Loreti did it again. And the result is explosive. Krytonita, based on Leonardo Oyola’s novel, is a film that combines the genre of super heroes with the cruel everyday reality of a public hospital in the province of Buenos Aires. The result is a passionate thriller, with influences from John Carpenter and the characters from the League of Justice. An intimate dramatic film, where true heroes live between the shadows and do not need super powers to save us in everyday life.
How would you define the story, leaving out the references to the original comics?
It’s mainly an ensemble piece, focused on the relationship between the characters. It has elements of the police genre, action films, with a social approach as well. Since it is a siege film, where the characters are barricaded and are not able to leave the place, the key to catch the audience is to make them identify and fall in love with them. As in The Wild Bunch, if you care for these outlaws and believe in their friendship, you will want them to survive.
Why do you think that in the Province of Buenos Aires people with super powers could be part of a band of outlaws?
The story wants to voice those people who usually don’t have a voice, to give them a leading role and show through their acts that they are loyal and have codes.
How did you work with the actors and the characters? How did you choose the actors? What were their contributions?
First thing I want to say is that they gave their most. They were a team from day one, and working with them was very easy. Though there were many previous rehearsals, they built their characters with their own style. Some of the actors had already been chosen before the shooting, like Juan Palomino, Susana Varela, Diego Capusotto and Lautaro Delgado. In their cases, those were the obvious choices. Lautaro did a lot of previous research, about Wonder Woman, and with transsexual girls as well. He also worked on his voice in rehearsals with Paula Manzone, who worked as coach, and with Karen Bennet, her artistic patroness regarding Lady Di’s character.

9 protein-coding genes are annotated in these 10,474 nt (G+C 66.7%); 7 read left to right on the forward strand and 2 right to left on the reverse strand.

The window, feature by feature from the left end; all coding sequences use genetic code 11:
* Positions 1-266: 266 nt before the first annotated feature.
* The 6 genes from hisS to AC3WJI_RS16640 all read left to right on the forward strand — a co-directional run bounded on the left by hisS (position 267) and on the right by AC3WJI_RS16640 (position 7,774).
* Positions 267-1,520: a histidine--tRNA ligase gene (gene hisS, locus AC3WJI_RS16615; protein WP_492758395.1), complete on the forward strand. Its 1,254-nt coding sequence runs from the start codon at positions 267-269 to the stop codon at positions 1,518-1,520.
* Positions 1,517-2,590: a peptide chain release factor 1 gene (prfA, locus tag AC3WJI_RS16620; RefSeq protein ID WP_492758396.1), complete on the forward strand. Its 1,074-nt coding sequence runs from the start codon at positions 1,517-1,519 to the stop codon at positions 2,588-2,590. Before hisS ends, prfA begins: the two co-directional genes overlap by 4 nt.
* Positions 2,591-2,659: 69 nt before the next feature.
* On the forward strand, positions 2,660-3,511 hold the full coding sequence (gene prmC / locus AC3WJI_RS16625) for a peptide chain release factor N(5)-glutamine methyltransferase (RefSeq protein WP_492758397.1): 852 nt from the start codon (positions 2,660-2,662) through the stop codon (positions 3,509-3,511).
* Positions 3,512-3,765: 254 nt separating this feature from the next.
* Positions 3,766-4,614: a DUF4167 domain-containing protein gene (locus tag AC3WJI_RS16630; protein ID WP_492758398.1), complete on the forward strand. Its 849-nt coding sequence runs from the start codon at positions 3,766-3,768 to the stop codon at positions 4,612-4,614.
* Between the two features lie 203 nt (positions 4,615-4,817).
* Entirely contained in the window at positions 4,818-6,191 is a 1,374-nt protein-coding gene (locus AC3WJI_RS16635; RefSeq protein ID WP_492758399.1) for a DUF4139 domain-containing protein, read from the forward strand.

Pablo Rago spent an entire afternoon talking about comics and references for his character with Sebastián de Caro, and Diego Cremonesi was confined by the director to learn by heart the long and crucial dialogues of the story, which he would have to say in a single shot. Anyway, the most important thing was to make people believe that this band made up of artists from different contexts is a group of friends who spent their entire lives together. And it worked.
How did you achieve such a visual balance, where the visual effects do not get in the way of the dramatic conflicts?
We thought of our criterion in pre-production with Catalina Oliva, the art director, Mariano Benayon and Pablo Katsovitis –who designed the matte paintings-, Andres Borghi and Mariano Tozzini –visual effects- and Mariano Suárez, the cinematographer.
With them we created the aesthetics of the flashbacks, so that they had their own style, similar to a comic but without losing the local spirit. Something Lautaro Delgado defined as "Watchmen punk”.
Which character from Kryptonita you feel more identified with? Which superpowers you would like to have if you could choose them?
We feel identified with Lady Di and Nafta Súper, that’s why our relationship was so affectionate. And because we’d like to fly and we like to go dancing.